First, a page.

podcastED: Florida’s Digital Educator of the Year shares secrets to success

Jessica Strong, a sixth-grade teacher at Florida Virtual School and the first person in her family to graduate from high school and college, received the 2022 Ron Nieto Digital Educator Award.

On this episode, ReimaginED Senior Writer Lisa Buie talks with Jessica Strong, a sixth-grade English language arts teacher at Florida Virtual School, who recently received the Ron Nieto Digital Educator of the Year Award for 2022. Named in memory of Nieto, who served as Florida’s first deputy commissioner of innovation, it is given to a Florida educator who excels at using technology in the classroom to positively impact student outcomes.


As the only child of a single mom whose struggles had forced her to leave school in seventh grade, Mrs. Strong never imagined she would go to college, much less become an educator. But not only has she become a teacher, but also one of the best digital educators in a state that pioneered high quality virtual education.

“My internship was with FLVS, and it was a unique experience, and I fell in love. I saw how innovative and interesting things can be done with a student who isn’t right in front of you…Students are tech natives, so their natural inclination is to learn and find out things on the computer, so putting education on computers is such a fascinating concept and with a little ingenuity, there’s nothing I can’t do.”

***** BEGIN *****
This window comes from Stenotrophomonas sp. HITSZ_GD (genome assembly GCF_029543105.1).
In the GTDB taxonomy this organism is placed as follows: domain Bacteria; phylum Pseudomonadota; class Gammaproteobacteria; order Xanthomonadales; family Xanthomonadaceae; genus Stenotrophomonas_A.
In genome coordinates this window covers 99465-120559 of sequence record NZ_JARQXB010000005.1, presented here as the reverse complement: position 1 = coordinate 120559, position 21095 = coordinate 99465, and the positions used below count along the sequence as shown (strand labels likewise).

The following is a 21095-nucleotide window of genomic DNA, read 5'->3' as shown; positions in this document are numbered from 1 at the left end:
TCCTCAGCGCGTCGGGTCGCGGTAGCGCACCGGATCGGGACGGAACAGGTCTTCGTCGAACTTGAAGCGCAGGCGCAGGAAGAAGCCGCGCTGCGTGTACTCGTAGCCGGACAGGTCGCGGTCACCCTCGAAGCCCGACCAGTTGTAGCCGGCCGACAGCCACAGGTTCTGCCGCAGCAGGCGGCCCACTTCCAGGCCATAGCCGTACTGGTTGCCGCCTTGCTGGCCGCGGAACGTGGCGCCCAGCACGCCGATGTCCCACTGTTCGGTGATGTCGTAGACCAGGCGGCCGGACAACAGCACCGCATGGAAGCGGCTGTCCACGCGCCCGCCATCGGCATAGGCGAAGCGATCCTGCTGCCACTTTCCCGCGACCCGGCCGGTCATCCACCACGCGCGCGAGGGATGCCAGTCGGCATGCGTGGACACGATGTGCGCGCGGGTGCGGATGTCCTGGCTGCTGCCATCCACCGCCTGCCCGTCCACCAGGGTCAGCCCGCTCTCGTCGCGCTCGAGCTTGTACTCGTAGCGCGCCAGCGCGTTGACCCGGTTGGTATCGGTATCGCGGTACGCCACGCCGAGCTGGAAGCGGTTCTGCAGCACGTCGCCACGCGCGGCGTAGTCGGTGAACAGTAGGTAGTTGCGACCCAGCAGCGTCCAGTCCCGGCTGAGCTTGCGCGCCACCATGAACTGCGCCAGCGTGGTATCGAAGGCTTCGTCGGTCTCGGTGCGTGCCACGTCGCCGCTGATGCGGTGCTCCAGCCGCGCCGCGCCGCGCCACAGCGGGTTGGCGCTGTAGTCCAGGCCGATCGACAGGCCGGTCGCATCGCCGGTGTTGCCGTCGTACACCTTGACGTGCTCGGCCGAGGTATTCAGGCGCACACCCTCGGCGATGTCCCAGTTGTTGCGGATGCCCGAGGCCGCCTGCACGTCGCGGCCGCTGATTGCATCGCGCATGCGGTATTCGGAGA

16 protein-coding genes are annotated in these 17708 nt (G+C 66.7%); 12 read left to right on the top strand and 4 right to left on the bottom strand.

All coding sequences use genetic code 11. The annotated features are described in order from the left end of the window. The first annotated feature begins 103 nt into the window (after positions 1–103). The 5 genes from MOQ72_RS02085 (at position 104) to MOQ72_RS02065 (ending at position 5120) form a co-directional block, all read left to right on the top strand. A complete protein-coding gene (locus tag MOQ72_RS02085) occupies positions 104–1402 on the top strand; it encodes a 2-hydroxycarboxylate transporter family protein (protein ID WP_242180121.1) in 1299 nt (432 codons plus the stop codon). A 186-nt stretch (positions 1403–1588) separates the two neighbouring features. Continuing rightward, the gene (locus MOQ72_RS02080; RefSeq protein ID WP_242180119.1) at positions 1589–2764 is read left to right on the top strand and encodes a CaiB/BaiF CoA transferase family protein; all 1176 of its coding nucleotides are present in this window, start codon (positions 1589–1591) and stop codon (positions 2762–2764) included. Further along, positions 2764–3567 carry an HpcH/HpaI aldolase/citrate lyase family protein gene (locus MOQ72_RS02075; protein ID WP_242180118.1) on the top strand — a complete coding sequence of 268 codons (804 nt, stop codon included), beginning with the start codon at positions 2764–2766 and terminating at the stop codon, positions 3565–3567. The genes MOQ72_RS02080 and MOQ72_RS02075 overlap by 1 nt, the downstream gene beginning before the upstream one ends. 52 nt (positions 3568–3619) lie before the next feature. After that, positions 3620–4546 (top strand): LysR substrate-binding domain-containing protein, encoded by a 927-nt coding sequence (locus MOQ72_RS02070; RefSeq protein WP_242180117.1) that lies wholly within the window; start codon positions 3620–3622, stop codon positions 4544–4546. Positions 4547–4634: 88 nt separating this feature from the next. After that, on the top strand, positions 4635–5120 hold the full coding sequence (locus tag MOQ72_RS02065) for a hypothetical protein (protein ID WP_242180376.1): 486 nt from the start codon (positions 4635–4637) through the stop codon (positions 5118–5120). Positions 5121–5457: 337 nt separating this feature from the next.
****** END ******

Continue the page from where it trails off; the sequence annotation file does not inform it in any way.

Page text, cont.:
• How Strong became her family’s first high school and college graduate
  • How her mom’s struggles in middle school inspired her to become an educator
  • What drew Strong to digital education
  • The difference between best approaches to in-person and virtual instruction
  • Why Strong thinks little things are big deals
  • How Strong turned students into published poets and got their book in the Library of Congress





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BY Lisa Buie

Lisa Buie is senior reporter for reimaginED. The daughter of a public school superintendent, she spent more than a dozen years as a reporter and bureau chief at the Tampa Bay Times before joining Shriners Hospitals for Children — Tampa, where she served for nearly five years as marketing and communications manager. She lives with her husband and their teenage son, who has benefited from education choice.